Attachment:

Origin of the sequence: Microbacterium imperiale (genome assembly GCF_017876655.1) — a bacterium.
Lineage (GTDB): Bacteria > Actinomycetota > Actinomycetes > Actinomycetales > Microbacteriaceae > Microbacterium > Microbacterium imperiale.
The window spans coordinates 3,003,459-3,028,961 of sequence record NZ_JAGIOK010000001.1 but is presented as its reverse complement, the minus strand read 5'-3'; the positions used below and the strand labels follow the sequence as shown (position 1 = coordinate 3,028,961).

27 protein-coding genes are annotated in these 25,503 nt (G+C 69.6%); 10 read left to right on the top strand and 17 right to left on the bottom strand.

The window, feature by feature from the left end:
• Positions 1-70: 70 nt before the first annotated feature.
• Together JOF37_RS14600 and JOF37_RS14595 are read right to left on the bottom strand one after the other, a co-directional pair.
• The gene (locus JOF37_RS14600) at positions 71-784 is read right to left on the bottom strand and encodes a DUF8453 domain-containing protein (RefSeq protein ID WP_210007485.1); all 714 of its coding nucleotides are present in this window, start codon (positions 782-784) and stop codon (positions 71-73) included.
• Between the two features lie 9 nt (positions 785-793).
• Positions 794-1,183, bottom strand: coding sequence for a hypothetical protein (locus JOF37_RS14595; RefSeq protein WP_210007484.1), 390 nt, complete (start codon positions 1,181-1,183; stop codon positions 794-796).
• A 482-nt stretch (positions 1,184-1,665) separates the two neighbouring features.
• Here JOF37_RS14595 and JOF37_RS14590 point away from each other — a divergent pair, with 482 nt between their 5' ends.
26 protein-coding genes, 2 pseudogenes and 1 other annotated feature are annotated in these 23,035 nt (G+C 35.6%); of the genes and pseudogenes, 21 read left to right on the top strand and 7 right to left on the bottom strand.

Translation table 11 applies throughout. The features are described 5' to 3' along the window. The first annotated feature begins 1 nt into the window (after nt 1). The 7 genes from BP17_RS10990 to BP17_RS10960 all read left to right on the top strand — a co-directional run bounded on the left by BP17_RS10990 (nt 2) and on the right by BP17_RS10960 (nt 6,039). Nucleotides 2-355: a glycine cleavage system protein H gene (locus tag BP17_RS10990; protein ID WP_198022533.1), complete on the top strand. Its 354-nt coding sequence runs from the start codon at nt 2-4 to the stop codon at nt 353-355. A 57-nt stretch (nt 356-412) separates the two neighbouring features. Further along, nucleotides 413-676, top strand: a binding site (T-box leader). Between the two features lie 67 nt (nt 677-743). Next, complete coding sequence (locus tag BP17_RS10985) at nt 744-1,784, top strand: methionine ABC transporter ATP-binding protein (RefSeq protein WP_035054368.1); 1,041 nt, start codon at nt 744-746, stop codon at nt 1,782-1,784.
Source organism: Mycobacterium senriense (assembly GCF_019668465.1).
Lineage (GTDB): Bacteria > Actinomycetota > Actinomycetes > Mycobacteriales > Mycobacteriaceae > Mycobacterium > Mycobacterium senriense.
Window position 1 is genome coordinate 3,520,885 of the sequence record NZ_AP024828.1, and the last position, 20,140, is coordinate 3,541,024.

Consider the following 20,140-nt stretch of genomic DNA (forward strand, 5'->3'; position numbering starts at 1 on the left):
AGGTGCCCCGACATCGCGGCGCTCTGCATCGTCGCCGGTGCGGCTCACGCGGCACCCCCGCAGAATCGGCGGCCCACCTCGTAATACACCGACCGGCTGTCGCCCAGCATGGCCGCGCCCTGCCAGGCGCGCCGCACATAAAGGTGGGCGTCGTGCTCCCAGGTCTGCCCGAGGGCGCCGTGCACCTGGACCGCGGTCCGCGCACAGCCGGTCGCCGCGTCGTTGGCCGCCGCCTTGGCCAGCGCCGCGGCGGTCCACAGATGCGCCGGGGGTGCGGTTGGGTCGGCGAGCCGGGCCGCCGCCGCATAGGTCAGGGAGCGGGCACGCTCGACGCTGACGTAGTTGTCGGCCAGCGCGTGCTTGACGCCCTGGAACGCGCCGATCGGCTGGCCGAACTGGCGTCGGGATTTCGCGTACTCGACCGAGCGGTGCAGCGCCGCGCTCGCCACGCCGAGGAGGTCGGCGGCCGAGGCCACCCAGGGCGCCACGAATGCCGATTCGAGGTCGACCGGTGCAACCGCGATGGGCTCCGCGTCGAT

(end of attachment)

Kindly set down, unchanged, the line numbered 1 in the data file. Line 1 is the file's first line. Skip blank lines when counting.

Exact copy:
Origin of the sequence: Microbacterium imperiale (genome assembly GCF_017876655.1) — a bacterium.